Predator

Schwarzenegger, Weathers, Predator

As surprises go, Predator isn’t much. But the new Arnold Schwarzenegger film is still an unexpectedly gripping action movie, with no slack moments and few neat twists up its gore-splattered sleeves.

It begins with one of those American special-forces units dropping into one of those unnamed Central American countries to perform a routine bit of covert rescue work. We’ve certainly seen plenty of that lately, onscreen and elsewhere. They’re a bunch of muscle-bound dudes who, when wounded, say things like, “I ain’t got time to bleed.” But Schwarzenegger and his crack team run into a new sort of enemy during their jungle mission.

Somewhere out there in the trees is a thing that grabs his men and strips them of their flesh, then hangs them out like trophies on display. (This is not a movie for the squeamish.) Big Arnie and his men race through the forest to meet their helicopter pick-up, but this thing is silent, impervious to pain—and it wants to play a most dangerous game.

Predator is basically Alien in the jungle, broken down into a series of stalking scenes until Schwarzenegger and the thing can go at it: Two otherworldly mounds of beef slugging it out in the primordial ooze.

Under John McTiernan’s well-paced direction, this actually becomes an effective chase movie. There’s some great jungle photography by the talented Don McAlpine, who wrings all the green sweaty paranoia out of the setting; almost the entire film takes place within the choking vines and trees.

Schwarzenegger indulges his penchant for James Bond-style wisecracks, which he squeezes out through the thick molasses of his accent. He implores an enemy soldier impaled on a knife to “Stick around,” and when he finally gazes upon the face of the predator, he marvels, “You’re one ugly (insert 12-letter expletive).” The audience goes nuts at that one.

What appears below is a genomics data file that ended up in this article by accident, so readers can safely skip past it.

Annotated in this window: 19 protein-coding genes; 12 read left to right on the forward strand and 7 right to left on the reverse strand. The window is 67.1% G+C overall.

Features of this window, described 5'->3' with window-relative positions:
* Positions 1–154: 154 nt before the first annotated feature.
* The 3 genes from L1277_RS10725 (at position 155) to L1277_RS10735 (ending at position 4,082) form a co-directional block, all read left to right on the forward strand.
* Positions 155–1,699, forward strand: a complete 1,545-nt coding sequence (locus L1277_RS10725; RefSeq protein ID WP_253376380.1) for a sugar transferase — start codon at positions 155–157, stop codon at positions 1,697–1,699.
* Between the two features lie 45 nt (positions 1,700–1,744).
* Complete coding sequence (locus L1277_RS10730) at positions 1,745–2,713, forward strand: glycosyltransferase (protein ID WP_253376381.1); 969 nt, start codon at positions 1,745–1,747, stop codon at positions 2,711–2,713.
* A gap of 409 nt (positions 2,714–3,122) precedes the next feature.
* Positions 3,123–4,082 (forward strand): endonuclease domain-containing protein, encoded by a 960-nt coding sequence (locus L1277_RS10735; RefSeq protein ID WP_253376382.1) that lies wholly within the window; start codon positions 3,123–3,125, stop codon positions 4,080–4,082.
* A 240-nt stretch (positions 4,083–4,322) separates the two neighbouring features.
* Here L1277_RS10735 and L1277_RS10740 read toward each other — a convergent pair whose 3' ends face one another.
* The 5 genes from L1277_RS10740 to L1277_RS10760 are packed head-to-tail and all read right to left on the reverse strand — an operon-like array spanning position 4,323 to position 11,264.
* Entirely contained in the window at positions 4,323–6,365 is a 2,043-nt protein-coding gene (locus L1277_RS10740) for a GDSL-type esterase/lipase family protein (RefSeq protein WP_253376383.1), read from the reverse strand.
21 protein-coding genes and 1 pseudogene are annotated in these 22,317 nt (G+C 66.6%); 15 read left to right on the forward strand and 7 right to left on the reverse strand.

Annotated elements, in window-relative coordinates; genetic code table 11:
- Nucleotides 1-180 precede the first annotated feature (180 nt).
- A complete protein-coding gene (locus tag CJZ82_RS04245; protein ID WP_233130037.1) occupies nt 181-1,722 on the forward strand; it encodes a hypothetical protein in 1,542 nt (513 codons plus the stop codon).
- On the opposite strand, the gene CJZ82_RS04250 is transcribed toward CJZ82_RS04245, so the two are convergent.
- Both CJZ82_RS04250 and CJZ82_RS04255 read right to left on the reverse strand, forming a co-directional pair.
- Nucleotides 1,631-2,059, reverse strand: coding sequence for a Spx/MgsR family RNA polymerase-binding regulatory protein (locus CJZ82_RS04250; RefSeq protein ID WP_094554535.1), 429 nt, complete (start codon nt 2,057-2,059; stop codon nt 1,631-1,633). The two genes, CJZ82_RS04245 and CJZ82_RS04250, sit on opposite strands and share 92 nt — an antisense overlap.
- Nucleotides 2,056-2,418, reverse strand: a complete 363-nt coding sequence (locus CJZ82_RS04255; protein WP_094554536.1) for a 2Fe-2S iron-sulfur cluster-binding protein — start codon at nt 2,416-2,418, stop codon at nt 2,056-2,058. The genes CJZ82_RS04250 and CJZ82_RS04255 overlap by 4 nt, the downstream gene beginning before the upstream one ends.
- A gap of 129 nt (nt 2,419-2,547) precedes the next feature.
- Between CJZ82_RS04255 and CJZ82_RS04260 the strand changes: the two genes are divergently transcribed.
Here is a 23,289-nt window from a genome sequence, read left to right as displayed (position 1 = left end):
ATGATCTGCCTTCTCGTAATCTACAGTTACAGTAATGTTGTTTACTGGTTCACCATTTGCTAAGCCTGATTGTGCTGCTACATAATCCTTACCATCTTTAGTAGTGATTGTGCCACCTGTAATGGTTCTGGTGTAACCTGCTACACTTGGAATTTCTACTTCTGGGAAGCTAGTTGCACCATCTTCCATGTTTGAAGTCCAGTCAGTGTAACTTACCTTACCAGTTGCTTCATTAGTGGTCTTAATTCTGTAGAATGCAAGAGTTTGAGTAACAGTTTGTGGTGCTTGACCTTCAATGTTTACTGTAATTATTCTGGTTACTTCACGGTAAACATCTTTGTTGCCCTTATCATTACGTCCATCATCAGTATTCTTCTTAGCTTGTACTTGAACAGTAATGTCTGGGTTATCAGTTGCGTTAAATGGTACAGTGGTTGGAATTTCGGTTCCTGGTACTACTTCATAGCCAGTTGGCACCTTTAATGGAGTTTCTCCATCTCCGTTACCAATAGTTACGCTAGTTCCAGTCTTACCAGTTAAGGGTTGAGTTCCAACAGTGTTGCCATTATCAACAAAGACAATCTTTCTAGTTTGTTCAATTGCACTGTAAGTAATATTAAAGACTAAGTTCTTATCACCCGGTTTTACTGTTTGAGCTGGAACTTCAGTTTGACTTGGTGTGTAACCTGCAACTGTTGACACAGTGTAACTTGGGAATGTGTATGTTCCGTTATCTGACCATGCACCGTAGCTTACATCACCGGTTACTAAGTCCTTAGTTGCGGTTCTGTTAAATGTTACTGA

Good monster. At first, through some special-effects wizardry, we glimpse only a shimmering shape that seems to assume the look of the forest around it. Later the beast makes itself seen, in an outrageous design that features synthetic dreadlocks and a praying-mantis face. Inside the costume is the tall actor Kevin Peter Hall, who also plays the sasquatch in Harry and the Hendersons. I wonder if we’ll ever get to see him?

Predator isn’t much of anything, but it has a punchy, ground-level force to it and a suspense ratio that holds up. There are bad action movies and good action movies, and this is one of the good ones.

First published in the Herald, June 1987

It is one of the good ones. I guess I could’ve named some of the other actors in the movie, but apparently I was very taken with Don McAlpine’s cinematography, so sorry, Jesse Ventura and Carl Weathers et al. The reference to Central American adventures “onscreen and elsewhere” reminds one of how so many of the action pictures of the Eighties were in tune with the national mood during the Reagan years. It is becoming clear, seeing these reviews in a row, how constantly I bemoaned the puns and the accent. There’s more of that to come.

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